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Drums Across the River

Drums Across the River(1954)

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teaser Drums Across the River (1954)

Considered by some critics the best of Audie Murphy's early-1950s Westerns, Drums Across the River (1954) boasts an involving plot, outstanding supporting cast and typically concise, straightforward direction by Nathan Juran, who had directed Murphy the previous year in Gunsmoke and Tumbleweed. "My strength on these films," Juran said in an interview, "was in planning and organizing, and having some input on the sets and camera angles. There wasn't time to have any doubts about the next shot. I didn't like to get arty." Drums Across the River was Murphy's final film with Juran, and some felt the Murphy Westerns would never again be quite as satisfying.

In this one, Murphy plays Gary Brannon, a young wagon freighter in a Colorado mining town of the 1880s whose quiet life with his father (Walter Brennan) is thrown into chaos when sneaky businessman Frank Walker (Lyle Bettger) tries to stir up a war between the Ute Indians and the townspeople because the only gold left to mine in the area is on Indian lands in the San Juan Mountains. Meanwhile, Walker forces Brannon into participating in a Wells Fargo robbery by abducting his dad and threatening to kill him. Charged with murder after the robbery, Brannon escapes to try and save his dad, clear his name and, despite his hatred of Indians, prevent a confrontation between the Utes and the cavalry. All these plot developments are laid out and resolved in a mere 78 minutes.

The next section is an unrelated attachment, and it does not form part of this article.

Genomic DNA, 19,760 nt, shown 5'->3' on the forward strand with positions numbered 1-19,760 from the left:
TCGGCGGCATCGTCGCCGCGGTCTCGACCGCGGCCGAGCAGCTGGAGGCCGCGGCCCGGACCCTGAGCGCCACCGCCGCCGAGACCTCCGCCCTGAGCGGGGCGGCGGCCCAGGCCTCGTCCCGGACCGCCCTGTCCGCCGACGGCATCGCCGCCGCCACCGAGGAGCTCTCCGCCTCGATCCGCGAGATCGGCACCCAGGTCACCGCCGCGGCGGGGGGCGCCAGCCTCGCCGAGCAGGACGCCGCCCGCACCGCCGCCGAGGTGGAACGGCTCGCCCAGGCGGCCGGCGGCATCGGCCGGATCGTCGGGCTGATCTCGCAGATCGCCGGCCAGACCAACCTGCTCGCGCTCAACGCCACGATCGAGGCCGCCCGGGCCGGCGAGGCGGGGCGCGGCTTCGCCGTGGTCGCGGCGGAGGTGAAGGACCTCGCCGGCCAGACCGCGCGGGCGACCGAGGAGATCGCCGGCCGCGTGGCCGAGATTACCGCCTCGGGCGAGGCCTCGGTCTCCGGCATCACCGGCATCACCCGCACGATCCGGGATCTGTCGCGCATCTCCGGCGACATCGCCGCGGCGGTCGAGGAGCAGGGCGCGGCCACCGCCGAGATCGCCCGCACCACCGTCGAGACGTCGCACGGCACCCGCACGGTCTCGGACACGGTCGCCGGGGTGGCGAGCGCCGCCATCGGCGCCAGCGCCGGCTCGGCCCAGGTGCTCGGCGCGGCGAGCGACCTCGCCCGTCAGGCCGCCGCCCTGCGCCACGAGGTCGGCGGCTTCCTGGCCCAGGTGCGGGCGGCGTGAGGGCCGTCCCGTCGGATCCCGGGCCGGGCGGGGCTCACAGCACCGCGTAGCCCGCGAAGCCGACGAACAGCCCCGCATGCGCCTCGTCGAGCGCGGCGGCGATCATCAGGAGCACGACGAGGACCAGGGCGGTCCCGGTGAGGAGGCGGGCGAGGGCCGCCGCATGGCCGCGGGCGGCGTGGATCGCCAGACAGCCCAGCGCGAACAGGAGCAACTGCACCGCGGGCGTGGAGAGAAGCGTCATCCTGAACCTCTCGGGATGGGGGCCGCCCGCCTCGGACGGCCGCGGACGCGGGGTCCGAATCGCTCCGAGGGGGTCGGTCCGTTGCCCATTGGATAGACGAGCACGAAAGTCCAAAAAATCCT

Playing an important role in the action is Jay Silverheels as Taos, the warrior son of Ute chief Ouray (Morris Ankrum). Mara Corday plays a voluptuous saloon girl who is friendly with Bettger; future Wyatt Earp star Hugh O'Brian is a black-clad gunman with a deadly smile; and Lisa Gaye, sister of the better-known Debra Paget, provides Murphy's love interest. Also on hand is a lineup of colorful character types including James Anderson, George Wallace, Lane Bradford, Robert Bray and former B-Western star Bob Steele, who enjoys a rousing fight scene with Murphy. Silverheels, on leave from playing Tonto in The Lone Ranger series, delivers a solemn, regal performance. Brennan does his usual audience-pleasing work, and Bettger, a leading villain of the period, is smoothly compelling. Murphy himself earned a favorable reaction from reviewer Hal Erikson, who found him to be "at his taciturn best."

According to later interviews, Murphy's leading ladies had quite different opinions of him. "Audie was psychotic -- insane!" said Mara Corday. "After killing all those people during the war, you'd have to be a little nuts!... Audie was very quiet, soft-spoken and boyish -- yet a flirt with the girls. But he had a short fuse, so you walked around on eggshells whenever he was near." Lisa Gaye: "Audie was a gentleman -- always! Friendly. Of course, I was still a teenager when we worked together, but he was very nice, very protective of me. Audie was like a big brother to me."

The Films of Audie Murphy authors Bob Larkins and Boyd Magers write that, "During the filming of Drums Across the River, for realism, Audie insisted the prop guns be loaded with full charges instead of the usual quarter loads. Consequently, when Hugh O'Brian carelessly fired off his pistol near Audie's face, Murphy received powder burns on his face and neck."

The Technicolor film was shot partly on the Universal backlot, with some vivid location filming at Barton Flats in California's San Bernardino Mountains.

Producer: Melville Tucker
Director: Nathan Juran
Screenplay: John K. Butler (story and screenplay); Lawrence Roman (screenplay)
Cinematography: Harold Lipstein
Art Direction: Bernard Herzbrun, Richard H. Riedel
Music: Henry Mancini, Herman Stein
Film Editing: Virgil Vogel
Cast: Audie Murphy (Gary Brannon), Walter Brennan (Sam Brannon), Lyle Bettger (Frank Walker), Lisa Gaye (Jennie Marlowe), Hugh O'Brian (Morgan), Mara Corday (Sue Randolph), Jay Silverheels (Taos), Emile Meyer (Nathan Marlowe), Regis Toomey (Sheriff Jim Beal), Morris Ankrum (Chief Ouray).

by Roger Fristoe

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